As the coronavirus pandemic swept across the globe in early 2020, it seemed to hit wealthier countries first. Now, it has begun reaching developing nations, where there is more poverty, denser populations, weaker healthcare systems, and fewer resources to fight the virus.
By April 1, 2020, the virus widely circulated in Colombia with more than 1,000 confirmed cases – a spike of 33 percent from just two days prior. Health experts suspect that at least four times as many people are infected but remain untested, potentially raising the figure to 4,000 cases. Amidst the pandemic, many businesses have been forced to close with devastating effects to the economy and personal livelihoods. A ban on air travel has brought ecotourism to a standstill, putting pressure on rural communities that depend on this income for survival.
In some regions of the country, like the high mountains of the Sierra Nevada de Santa Marta at the northern tip of Colombia, rural communities are being cut off from larger cities during the quarantine, making it exceedingly difficult for families to procure food and basic necessities.
These are the types of communities where Women for Conservation focuses the majority of its wildlife protection efforts – isolated areas in highly inaccessible forests and mountains that are often hours from the nearest town.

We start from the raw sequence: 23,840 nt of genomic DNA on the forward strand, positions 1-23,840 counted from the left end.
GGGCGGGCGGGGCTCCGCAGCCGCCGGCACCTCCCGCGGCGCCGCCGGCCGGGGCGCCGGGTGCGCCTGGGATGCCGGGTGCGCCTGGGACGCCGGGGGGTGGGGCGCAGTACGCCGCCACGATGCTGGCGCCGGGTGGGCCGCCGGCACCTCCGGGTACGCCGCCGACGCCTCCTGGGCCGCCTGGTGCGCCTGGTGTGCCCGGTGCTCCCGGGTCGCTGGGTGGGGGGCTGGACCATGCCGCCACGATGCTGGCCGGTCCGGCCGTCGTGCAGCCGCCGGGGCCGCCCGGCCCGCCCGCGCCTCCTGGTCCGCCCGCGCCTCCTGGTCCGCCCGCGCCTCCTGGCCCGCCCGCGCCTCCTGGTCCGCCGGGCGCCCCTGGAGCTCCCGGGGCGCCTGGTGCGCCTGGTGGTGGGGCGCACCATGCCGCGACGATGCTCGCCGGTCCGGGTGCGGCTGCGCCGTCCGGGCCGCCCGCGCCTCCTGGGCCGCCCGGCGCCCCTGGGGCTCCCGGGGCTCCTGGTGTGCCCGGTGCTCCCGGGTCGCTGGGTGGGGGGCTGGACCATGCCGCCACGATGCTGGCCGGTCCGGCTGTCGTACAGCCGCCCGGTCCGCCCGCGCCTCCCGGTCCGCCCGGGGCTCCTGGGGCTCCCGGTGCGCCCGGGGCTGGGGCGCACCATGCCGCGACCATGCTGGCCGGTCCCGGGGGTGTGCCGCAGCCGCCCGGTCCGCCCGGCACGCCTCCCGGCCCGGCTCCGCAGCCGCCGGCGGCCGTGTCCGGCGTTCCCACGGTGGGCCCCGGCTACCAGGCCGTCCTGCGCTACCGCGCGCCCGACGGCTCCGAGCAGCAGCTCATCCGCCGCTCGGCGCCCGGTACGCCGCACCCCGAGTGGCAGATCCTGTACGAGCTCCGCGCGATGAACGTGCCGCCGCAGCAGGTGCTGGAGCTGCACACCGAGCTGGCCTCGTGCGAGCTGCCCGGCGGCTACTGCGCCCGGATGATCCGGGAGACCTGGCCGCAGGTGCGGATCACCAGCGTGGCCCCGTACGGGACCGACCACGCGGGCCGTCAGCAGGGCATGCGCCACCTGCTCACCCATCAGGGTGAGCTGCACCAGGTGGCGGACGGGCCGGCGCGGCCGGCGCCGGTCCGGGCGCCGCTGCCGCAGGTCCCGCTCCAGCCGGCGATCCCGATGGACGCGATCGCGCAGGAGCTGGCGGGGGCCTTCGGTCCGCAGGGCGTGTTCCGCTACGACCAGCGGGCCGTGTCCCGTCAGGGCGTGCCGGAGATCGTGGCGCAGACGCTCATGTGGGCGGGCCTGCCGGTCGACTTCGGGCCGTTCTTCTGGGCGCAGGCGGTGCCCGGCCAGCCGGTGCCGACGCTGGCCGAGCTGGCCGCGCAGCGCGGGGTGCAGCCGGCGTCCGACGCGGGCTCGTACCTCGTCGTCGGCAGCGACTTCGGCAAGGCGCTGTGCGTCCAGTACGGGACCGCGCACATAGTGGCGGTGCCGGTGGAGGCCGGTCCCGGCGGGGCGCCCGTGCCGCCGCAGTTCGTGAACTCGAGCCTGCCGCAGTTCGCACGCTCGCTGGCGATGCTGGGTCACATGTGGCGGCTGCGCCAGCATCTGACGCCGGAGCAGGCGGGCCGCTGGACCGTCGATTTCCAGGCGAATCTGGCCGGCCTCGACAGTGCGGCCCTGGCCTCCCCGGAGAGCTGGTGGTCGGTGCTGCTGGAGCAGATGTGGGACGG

With its normal daily activities suspended, Women for Conservation has turned its focus to urgent relief efforts, seeking to deliver basic supplies and food necessities to many of the rural families with whom it works during these tumultuous times when mass food scarcity is on the rise. To date, more than 25 women, forest guards, and their families near major biodiversity hotspots in Colombia have received vital support with the provision of rice, beans, vegetables, toilet paper, and cleaning supplies, all made possible by the generous support of Women for Conservation donors who funded these activities.
Individuals and their families who have received these necessities play a critical role in protecting Colombia’s endangered wildlife and endemic species, ensuring nature conservation in some of the world’s most important sites that do not receive government assistance. In its own small way, Women for Conservation is striving to bring calm in these times of uncertainty and ensure food security to some of those who need it most.
You can help to support these efforts by making a donation to Women for Conservation’s Urgent Relief Response Fund, in which just $9.90 can feed a family with rice for one month.